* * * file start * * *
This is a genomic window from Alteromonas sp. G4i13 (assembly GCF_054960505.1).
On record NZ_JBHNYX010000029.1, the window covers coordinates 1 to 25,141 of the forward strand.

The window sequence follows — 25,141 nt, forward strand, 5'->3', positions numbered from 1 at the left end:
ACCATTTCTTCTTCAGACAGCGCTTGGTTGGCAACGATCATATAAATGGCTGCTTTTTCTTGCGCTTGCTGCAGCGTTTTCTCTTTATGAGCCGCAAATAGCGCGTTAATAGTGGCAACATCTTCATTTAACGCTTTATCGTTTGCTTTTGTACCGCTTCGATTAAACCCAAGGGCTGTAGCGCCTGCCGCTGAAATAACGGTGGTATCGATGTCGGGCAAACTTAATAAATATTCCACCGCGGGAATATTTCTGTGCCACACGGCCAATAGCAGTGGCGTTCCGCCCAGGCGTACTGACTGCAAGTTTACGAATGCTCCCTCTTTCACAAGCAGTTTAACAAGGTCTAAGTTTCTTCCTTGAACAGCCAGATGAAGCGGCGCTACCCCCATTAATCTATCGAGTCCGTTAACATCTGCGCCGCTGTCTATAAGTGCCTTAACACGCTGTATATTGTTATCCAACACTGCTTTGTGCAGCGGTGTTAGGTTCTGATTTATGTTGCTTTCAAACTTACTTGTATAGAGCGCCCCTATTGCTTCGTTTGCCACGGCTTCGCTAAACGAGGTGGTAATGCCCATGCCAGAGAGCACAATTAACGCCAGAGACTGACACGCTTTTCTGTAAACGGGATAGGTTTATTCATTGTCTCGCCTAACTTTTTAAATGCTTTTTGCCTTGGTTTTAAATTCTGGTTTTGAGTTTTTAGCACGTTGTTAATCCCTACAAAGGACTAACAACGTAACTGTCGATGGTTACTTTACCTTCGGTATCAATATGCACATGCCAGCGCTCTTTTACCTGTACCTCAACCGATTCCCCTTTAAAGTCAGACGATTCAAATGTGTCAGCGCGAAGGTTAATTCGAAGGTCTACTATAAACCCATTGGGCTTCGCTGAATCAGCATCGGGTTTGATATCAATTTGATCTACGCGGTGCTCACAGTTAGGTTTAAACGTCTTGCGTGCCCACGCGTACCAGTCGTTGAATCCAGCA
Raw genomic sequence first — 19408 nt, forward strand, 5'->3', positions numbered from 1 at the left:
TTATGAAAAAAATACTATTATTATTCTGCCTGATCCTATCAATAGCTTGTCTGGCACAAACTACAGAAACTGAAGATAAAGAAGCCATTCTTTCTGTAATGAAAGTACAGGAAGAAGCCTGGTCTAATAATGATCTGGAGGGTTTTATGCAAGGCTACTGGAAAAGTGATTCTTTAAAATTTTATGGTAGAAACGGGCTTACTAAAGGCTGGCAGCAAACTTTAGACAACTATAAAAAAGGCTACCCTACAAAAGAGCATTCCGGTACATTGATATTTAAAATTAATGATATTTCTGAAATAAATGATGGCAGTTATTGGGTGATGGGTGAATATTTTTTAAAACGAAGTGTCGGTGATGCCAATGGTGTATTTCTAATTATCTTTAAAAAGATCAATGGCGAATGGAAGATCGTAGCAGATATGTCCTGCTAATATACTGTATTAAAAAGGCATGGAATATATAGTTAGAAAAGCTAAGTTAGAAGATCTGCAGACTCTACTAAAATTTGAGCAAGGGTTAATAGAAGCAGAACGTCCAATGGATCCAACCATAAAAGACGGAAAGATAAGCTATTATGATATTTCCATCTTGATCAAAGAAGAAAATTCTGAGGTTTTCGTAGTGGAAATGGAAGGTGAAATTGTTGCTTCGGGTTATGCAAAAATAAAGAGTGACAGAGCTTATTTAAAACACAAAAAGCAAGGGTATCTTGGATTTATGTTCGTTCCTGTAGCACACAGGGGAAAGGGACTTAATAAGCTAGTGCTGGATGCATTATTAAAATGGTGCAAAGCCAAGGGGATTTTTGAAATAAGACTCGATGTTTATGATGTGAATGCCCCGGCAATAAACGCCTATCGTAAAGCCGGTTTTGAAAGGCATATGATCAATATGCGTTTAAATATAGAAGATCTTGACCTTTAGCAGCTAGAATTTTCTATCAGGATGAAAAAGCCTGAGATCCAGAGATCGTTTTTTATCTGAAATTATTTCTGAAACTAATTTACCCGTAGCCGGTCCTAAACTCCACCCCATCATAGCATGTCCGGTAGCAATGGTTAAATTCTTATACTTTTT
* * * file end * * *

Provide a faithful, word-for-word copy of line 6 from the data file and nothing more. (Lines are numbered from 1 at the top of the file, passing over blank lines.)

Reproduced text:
TTATGAAAAAAATACTATTATTATTCTGCCTGATCCTATCAATAGCTTGTCTGGCACAAACTACAGAAACTGAAGATAAAGAAGCCATTCTTTCTGTAATGAAAGTACAGGAAGAAGCCTGGTCTAATAATGATCTGGAGGGTTTTATGCAAGGCTACTGGAAAAGTGATTCTTTAAAATTTTATGGTAGAAACGGGCTTACTAAAGGCTGGCAGCAAACTTTAGACAACTATAAAAAAGGCTACCCTACAAAAGAGCATTCCGGTACATTGATATTTAAAATTAATGATATTTCTGAAATAAATGATGGCAGTTATTGGGTGATGGGTGAATATTTTTTAAAACGAAGTGTCGGTGATGCCAATGGTGTATTTCTAATTATCTTTAAAAAGATCAATGGCGAATGGAAGATCGTAGCAGATATGTCCTGCTAATATACTGTATTAAAAAGGCATGGAATATATAGTTAGAAAAGCTAAGTTAGAAGATCTGCAGACTCTACTAAAATTTGAGCAAGGGTTAATAGAAGCAGAACGTCCAATGGATCCAACCATAAAAGACGGAAAGATAAGCTATTATGATATTTCCATCTTGATCAAAGAAGAAAATTCTGAGGTTTTCGTAGTGGAAATGGAAGGTGAAATTGTTGCTTCGGGTTATGCAAAAATAAAGAGTGACAGAGCTTATTTAAAACACAAAAAGCAAGGGTATCTTGGATTTATGTTCGTTCCTGTAGCACACAGGGGAAAGGGACTTAATAAGCTAGTGCTGGATGCATTATTAAAATGGTGCAAAGCCAAGGGGATTTTTGAAATAAGACTCGATGTTTATGATGTGAATGCCCCGGCAATAAACGCCTATCGTAAAGCCGGTTTTGAAAGGCATATGATCAATATGCGTTTAAATATAGAAGATCTTGACCTTTAGCAGCTAGAATTTTCTATCAGGATGAAAAAGCCTGAGATCCAGAGATCGTTTTTTATCTGAAATTATTTCTGAAACTAATTTACCCGTAGCCGGTCCTAAACTCCACCCCATCATAGCATGTCCGGTAGCAATGGTTAAATTCTTATACTTTTT